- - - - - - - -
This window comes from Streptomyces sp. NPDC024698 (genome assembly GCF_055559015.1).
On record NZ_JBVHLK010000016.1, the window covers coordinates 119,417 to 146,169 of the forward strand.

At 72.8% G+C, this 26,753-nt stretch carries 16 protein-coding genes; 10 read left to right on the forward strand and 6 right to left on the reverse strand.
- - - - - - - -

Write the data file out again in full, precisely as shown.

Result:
This window comes from Streptomyces sp. NPDC024698 (genome assembly GCF_055559015.1).
On record NZ_JBVHLK010000016.1, the window covers coordinates 119,417 to 146,169 of the forward strand.

At 72.8% G+C, this 26,753-nt stretch carries 16 protein-coding genes; 10 read left to right on the forward strand and 6 right to left on the reverse strand.